Non-fiction articles are sold in far larger quantities than fiction. There is only a small market for short stories, poetry etc. Contemporary non-fiction articles contain rhythm and changes of mood, and articles should move from quiet moments to loud or action filled sections, creating contrasts in the way the reader feels as he/she reads through the passage.

Some writers specialise in a particular type of article, writing "sports" articles, or "gardening", "travel", "motoring" or "cookery" articles etc. If you have a special skill or just an area which you are interested in, it is worth considering developing your abilities to write and sell articles in that specialised subject area.

Magazine articles are most likely to sell if they are saying something new. This does not mean that they are news articles, but they will be better accepted if they approach subjects in a way which is not commonly used by other magazines. Non-fiction articles need to be fresh and bright. They should enlighten the reader, or expose him/her to things new and different. They might occasionally prod or stimulate thinking beyond the article. They should also entertain, and be easy to read, even humorous on occasions.

Remember, you are competing for the attention of readers. They are trying to decide whether to read your article or someone else’s in the magazine, or whether to buy your magazine or another one instead. A major competitor is the television. Your article is likely to be skimmed by readers sitting in front of a TV set. Your article needs to attract their attention away from the TV set.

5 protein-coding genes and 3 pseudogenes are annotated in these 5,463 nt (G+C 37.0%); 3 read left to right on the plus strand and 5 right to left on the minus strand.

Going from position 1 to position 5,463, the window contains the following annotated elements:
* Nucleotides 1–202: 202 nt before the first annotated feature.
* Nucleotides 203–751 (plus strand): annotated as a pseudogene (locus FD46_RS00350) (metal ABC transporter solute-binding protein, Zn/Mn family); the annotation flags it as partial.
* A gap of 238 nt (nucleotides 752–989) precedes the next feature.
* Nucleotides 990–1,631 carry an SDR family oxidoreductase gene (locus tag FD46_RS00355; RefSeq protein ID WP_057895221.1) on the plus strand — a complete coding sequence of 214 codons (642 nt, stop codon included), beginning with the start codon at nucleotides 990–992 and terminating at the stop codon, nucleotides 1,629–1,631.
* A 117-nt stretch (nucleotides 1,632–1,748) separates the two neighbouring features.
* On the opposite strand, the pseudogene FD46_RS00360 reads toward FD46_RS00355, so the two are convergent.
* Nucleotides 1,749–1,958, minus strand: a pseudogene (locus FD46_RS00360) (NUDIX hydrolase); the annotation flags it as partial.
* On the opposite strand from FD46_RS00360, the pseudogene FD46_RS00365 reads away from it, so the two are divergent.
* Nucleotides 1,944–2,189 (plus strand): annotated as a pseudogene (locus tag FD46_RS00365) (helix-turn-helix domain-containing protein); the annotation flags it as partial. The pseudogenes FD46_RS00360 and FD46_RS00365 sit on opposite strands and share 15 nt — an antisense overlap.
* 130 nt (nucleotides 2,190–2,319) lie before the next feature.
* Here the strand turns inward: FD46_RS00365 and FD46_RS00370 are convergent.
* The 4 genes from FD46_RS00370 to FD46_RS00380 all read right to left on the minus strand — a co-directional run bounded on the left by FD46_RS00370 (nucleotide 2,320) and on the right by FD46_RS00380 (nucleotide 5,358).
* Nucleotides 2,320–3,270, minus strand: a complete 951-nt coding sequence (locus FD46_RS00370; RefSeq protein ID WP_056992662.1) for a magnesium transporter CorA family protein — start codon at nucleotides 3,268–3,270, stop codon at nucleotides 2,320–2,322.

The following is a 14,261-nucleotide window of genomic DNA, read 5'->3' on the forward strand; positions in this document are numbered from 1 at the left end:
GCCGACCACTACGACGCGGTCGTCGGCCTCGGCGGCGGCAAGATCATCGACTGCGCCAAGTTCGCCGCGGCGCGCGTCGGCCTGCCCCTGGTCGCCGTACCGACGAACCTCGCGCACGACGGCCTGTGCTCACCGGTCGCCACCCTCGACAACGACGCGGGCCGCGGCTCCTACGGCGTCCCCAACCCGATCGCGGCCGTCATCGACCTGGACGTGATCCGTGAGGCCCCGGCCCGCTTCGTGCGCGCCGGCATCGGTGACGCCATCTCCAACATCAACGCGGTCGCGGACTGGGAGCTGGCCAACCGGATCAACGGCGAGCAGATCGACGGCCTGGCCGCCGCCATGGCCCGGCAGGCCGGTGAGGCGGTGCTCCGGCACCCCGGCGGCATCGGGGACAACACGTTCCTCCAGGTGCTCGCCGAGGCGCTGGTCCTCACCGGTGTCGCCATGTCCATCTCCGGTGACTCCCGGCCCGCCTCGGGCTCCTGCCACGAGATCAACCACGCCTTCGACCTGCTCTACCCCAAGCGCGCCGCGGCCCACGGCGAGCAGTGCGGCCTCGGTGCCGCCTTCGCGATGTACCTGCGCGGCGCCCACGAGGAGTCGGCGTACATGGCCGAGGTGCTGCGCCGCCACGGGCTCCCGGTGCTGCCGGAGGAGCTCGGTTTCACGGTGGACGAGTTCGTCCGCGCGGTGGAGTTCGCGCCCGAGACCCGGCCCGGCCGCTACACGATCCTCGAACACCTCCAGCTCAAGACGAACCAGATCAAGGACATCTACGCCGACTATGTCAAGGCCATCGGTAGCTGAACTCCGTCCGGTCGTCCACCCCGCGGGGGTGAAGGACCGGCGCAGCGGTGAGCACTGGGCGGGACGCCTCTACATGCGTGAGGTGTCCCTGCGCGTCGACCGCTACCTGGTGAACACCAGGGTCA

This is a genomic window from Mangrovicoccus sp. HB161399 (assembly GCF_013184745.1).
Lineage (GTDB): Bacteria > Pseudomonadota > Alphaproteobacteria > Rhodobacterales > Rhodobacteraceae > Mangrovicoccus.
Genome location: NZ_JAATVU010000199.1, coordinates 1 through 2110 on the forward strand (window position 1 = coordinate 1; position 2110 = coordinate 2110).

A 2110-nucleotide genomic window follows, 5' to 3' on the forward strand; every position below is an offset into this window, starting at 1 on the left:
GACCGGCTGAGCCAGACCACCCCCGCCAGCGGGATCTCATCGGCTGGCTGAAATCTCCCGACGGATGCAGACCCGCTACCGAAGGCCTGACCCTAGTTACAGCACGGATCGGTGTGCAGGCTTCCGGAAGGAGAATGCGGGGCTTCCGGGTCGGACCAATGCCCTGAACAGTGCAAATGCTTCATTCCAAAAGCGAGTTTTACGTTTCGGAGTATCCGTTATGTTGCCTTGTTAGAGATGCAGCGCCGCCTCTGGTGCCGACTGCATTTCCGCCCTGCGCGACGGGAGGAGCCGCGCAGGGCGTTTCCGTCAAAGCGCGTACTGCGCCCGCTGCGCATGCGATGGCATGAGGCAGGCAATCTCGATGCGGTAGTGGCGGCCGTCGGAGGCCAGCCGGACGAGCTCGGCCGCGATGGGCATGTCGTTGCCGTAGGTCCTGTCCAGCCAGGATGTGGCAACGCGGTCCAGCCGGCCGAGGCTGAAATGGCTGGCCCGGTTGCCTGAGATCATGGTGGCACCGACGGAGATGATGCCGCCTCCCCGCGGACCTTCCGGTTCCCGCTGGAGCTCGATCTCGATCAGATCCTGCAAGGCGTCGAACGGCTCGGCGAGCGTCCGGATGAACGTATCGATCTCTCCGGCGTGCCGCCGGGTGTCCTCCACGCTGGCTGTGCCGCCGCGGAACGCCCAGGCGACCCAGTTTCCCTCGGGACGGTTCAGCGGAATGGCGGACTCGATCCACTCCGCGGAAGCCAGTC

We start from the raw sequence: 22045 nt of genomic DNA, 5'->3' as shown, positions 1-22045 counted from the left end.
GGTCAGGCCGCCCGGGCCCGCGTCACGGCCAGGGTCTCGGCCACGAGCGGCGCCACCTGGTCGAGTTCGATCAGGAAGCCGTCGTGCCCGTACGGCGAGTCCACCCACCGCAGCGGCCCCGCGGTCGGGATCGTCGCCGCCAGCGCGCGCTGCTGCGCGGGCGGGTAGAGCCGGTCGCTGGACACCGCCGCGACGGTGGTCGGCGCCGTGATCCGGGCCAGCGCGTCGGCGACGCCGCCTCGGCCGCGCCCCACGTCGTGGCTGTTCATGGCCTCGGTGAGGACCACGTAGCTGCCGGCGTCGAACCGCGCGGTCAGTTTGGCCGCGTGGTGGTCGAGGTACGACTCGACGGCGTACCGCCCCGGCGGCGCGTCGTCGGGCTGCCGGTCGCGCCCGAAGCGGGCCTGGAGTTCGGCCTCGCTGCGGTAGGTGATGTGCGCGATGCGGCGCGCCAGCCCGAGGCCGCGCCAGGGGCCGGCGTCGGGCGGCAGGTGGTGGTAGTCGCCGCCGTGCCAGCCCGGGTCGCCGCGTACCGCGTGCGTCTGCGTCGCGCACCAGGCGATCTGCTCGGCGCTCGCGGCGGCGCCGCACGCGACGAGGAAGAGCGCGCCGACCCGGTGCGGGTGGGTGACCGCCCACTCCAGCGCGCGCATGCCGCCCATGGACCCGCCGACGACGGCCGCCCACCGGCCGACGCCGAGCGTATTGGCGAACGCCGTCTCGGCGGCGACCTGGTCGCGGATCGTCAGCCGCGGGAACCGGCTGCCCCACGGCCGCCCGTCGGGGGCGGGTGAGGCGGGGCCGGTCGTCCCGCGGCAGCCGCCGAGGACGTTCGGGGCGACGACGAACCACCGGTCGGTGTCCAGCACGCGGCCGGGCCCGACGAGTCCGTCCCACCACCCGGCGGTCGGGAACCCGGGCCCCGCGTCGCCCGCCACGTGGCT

Good article writers tend to be:

  • very keen readers in their area of specialisation (eg. a motoring writer reads books, magazines, newspaper columns...anything he can get on motoring);
  • good listeners. They may not talk a lot, but they say the right things to keep a conversation going, and to get the people they are talking to, to divulge lots of thoughts and information;
  • curious and inquisitive. They like factual information, seek it, find it and remember it. They can be curious to the point of being tactless or nosey.

A travel feature may be anything from 500 to several thousand words, and should normally be illustrated. If you do not have your own photographs, you may be able to get photos to use from a local travel agent or a larger bus or airline company, in exchange for giving them some free publicity (by way of a mention) in the article.

Travel articles should be written from fresh experiences, either your own experiences or information derived from an interview with someone who has visited the place. A travel article must sound fresh.